ISCI 2002 Exam 1

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  1. What is science?
    A system of knowledge (a way ofknowing) covering general truths oroperation of general laws

    Knowledge is obtained or tested throughscientific method ( a key hallmark ofscience as opposed to other systems ofknowledge)

    How do you know what you is a way of answering that question.
  2. What are the characteristics of science?
    • Guided by natural law
    • Must explain what is observed withreference to natural laws
    • Tested against empirical world, i.e. sensesor extension of senses
    • Conclusions are tentative pendingadditional information (something oftenoverlooked or misunderstood)
    • Reproducible and peer-reviewed
    • Potentially falsifiable, self-correcting Cumulative and progressive
  3. What is the difference between science and pseudoscience?
    • Psuedoscience uses the vocabulary of science to legitimize unscientific claims
    • Just calling it science doesn’t it make it science

    Examples: Astrology, Crystal / Magnetic Healing, Creation “science” / Intelligent design, ESP/Precognition/Psychokinesis, Ghost hunters Etc., etc., etc.
  4. What is a fact?
    An observation that has been repeatedly confirmed.
  5. What is a hypothesis?
    A testable statement about the natural world that can be used to build more complex inferences and explanations.

    • Examples: Trout avoid warm waters.
    • Earthquake occurrence is a random process.
  6. What is a law?
    A descriptive generalization about how some aspect of the natural world behaves under stated conditions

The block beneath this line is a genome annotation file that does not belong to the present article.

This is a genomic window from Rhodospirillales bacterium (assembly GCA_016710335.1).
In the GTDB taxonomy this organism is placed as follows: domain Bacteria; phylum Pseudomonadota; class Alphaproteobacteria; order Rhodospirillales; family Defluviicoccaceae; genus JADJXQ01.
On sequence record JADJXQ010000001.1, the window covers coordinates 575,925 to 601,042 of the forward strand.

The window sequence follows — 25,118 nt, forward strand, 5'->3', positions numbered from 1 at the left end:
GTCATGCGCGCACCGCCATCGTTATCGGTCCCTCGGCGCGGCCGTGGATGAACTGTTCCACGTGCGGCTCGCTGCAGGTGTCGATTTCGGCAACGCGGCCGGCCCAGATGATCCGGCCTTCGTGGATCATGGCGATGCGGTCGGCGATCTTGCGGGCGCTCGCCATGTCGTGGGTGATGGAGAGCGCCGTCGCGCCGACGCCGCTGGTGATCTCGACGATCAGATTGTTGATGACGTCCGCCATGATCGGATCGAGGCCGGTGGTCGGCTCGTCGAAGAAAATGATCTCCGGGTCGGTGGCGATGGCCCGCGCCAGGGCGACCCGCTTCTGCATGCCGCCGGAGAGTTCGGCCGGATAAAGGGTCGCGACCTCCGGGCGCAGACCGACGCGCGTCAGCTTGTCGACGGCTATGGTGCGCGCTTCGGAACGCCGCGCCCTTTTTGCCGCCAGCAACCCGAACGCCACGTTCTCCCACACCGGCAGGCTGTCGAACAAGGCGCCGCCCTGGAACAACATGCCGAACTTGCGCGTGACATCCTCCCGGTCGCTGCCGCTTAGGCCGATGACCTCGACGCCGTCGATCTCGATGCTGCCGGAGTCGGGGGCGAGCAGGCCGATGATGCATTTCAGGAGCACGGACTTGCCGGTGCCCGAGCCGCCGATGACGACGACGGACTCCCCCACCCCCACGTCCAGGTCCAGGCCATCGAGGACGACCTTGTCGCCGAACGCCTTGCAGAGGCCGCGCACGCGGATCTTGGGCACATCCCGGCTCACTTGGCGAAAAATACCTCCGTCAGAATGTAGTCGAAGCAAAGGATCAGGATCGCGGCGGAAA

Example: Newton's Law of Universal Gravitation
  7. What is a Theory? What is the difference between the way scientists use the word theory and the way most people mean when they use the word theory?
    • A well substantiated explanation of some aspect of the natural world (that can incorporate scientific facts, laws and tested hypotheses).
    • (A lot of evidence to support the explanation)

    • Is a logical structure that ties together another wise bewildering array of observations.
    • Has strong predictive ability (Using the theory we predict the outcome of a future experiment or event.
    • If the theory predicts the outcome correctly, it is valid in those circumstances.
    • If not, we need to refine the theory.) NEVER PROVEN TRUE; only proven false
  8. What is a fundamental quantity and the three we need to know?
    • Length
    • Mass
    • Time
    • (Electric Charge)
    • Some others we won’t worry about
  9. What are the SI standard units for fundamental quantities? How are they defined, and what are the abbreviations for these units?
    • Length - meters (m) Speed of Light
    • Mass - kilograms (kg) Platinum cylinder in Paris
    • Time - seconds (s) based on the vibrations of a Cesiumatom (atomic clocks); incredibly accurate
  10. Why are these units so important?
    For measurement?

    But our senses are inaccurate and easy to fool, sowe require measurement systems that arestandardized and recognized by everyone
  11. What are the common metric prefixes?
    • Metric Prefixes
    • If the prefix is: Multiply the basic unit by:
    • giga- billion (thousand million)
    • mega- million
    • kilo- thousand
    • hecto- hundred
    • deka- ten